Friday, October 02, 2009

It's an ancient/future thing.

This week at Nashotah House, we have had our annual retreat. The leader for our retreat has been the Rt. Rev. Donald J. Parsons, Professor Emeritus of New Testament and former Dean and President of Nashotah House, who went on to serve as Bishop of Quincy from 1974-88. Now 87 years old, he is as active and as keen of mind as men 30 years his junior—and full of wisdom and wit. It is always a delight when Bishop Parsons is with us!

The theme of Bishop Parsons' retreat meditations was Christ's Ascension—the event that a few Christians actually go to church and celebrate on the Thursday before Pentecost Sunday, but that is overlooked and undervalued by many. The other night, Bishop Parsons talked about the significance of the Ascension—how it demonstrates the reality of Christ's Incarnation. If God entered the world by taking on flesh in the Incarnation, and if he was crucified, died, was buried, and rose again on the third day; then, unless he was to begin his earthly reign at that point, his earthly existence had to have an end. And that end was his Ascension back to heaven, where he sits at the right hand of the Father.

Of course some, including certain liberal bishops, have mocked the idea of a literal Ascension, just as they disparage the necessity of a bodily Resurrection. One such bishop has gone so far as to say that, if Jesus went up into the sky, and even if he traveled at the speed of light, then he would still have a long way to go even to leave our galaxy, so he can't be in heaven (wherever that is.)

But if Jesus was going to return to the Father in heaven, how should he have gone? Should he have simply disappeared? No, that might have signified that he was an illusion or a ghost? Should he have gone down into the earth? What would that have signified to those who were present? No, he ascends, which his disciples would have known signified going to a higher, better place. Similarly, in saying that Christ is now seated at the right hand of the Father, the aim isn't to tell us about the arrangement of the furniture in heaven; it is to tell us that Jesus, who has ascended, now reigns with the Father's favor and authority.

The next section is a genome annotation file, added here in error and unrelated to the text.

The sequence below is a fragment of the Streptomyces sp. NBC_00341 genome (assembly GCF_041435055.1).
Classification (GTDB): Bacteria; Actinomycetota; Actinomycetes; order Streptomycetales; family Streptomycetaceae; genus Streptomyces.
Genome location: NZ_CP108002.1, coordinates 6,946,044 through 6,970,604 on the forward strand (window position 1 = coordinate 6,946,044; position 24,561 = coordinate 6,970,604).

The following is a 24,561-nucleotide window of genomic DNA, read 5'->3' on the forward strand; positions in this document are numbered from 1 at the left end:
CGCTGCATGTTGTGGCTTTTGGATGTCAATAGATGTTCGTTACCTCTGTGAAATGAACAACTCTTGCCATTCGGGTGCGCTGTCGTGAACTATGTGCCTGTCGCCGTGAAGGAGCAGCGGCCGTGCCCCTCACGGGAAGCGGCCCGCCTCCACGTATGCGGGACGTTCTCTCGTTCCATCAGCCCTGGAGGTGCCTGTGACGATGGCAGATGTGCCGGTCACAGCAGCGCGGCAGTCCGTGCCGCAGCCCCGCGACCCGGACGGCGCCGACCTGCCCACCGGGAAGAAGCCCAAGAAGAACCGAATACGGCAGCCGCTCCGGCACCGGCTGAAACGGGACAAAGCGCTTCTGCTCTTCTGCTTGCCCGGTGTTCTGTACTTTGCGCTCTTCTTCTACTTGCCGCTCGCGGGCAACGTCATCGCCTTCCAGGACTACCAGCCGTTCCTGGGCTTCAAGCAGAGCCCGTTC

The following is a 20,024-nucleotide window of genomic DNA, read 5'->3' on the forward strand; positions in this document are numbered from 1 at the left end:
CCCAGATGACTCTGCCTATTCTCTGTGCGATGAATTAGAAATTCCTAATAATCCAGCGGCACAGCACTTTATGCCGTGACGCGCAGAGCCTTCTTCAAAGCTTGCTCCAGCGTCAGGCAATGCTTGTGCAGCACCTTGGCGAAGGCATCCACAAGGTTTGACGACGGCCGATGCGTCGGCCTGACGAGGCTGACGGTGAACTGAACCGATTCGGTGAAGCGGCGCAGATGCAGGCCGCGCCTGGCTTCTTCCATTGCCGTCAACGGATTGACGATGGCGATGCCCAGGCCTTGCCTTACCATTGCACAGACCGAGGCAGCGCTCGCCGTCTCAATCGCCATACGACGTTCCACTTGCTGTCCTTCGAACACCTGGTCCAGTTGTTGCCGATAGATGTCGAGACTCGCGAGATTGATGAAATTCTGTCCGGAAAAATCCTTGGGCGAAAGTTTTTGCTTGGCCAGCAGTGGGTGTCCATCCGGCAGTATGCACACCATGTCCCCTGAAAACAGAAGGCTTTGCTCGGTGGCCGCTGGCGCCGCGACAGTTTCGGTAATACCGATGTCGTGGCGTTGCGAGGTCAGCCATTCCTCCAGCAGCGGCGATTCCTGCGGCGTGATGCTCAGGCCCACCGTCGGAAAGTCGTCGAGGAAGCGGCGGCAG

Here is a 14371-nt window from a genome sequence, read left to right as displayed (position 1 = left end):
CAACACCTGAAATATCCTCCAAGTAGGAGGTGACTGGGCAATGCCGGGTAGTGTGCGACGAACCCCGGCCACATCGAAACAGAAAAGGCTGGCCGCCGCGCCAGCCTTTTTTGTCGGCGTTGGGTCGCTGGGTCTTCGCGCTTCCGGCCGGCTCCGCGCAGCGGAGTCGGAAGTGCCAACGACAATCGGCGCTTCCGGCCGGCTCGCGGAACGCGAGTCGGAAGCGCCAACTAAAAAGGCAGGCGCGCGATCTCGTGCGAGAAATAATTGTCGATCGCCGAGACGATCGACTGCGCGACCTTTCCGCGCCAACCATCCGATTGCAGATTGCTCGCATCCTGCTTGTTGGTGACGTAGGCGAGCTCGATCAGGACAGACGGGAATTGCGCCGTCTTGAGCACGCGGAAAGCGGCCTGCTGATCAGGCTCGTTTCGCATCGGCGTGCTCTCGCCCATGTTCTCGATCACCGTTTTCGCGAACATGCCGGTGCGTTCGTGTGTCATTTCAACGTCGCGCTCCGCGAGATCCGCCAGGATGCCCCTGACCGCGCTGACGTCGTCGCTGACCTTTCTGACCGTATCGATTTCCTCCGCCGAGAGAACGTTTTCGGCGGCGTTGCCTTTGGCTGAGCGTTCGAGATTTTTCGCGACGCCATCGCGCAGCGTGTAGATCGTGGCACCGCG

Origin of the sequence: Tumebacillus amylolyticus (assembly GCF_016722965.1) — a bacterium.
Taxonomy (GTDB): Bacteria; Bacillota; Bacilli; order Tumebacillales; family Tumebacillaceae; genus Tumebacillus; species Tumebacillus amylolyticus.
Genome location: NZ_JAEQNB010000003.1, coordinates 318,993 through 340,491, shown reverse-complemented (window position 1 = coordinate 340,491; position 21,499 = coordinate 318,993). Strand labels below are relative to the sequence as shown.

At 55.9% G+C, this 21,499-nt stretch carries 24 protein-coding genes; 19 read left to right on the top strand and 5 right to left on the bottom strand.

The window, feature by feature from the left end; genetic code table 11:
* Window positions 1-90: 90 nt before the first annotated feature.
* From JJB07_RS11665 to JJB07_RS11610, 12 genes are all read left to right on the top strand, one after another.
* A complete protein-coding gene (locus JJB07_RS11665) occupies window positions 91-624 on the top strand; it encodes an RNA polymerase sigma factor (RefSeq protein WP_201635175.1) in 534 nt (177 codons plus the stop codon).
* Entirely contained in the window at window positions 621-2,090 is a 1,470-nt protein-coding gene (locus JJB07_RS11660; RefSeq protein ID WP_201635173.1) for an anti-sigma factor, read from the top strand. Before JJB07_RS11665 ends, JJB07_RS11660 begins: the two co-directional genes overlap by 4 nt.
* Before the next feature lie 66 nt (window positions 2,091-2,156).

The Ascension demonstrates the reality and the physicality of the Resurrection. If Jesus' body still remained in a tomb outside Jerusalem, then the Resurrection is merely a metaphor for the immortality of the soul. But if Jesus rose bodily then he had to ascend if he was to leave this world. But, of course, Christ did ascend and 10 days later sends the Holy Spirit to indwell and empower his Church.

Sitting there listening to Bishop Parsons' meditation, I had a sense of what it must have been like to listen to the Apostle Paul teach one of the New Testament churches about the meaning of Christ's Ascension for the very first time. It was a blessed moment. It transcended time and space. And during that moment it didn't matter whether we were in the first century or the twenty-first century—we were simply Christians.

We're doing a new/old thing—an ancient/future thing—at Nashotah House. It is called Christianity. And it feels great!
"Remember your leaders, who spoke the word of God to you.
Consider the outcome of their way of life and imitate their faith.
Jesus Christ is the same yesterday and today and forever."
(Hebrews 13:7-8)


1 comment:

Anonymous said...

Thnaks for an excellent post. It has been clear to me for many years that one distinguishing Orthodox doctrine and practice is whether or not one takes the feast of the Ascension seriously. I suspect the present trend not to celebrate this feast on the day but on the following Sunday, or to otherwise minimize it, is because too many folks have ceased to believe the tomb was empty.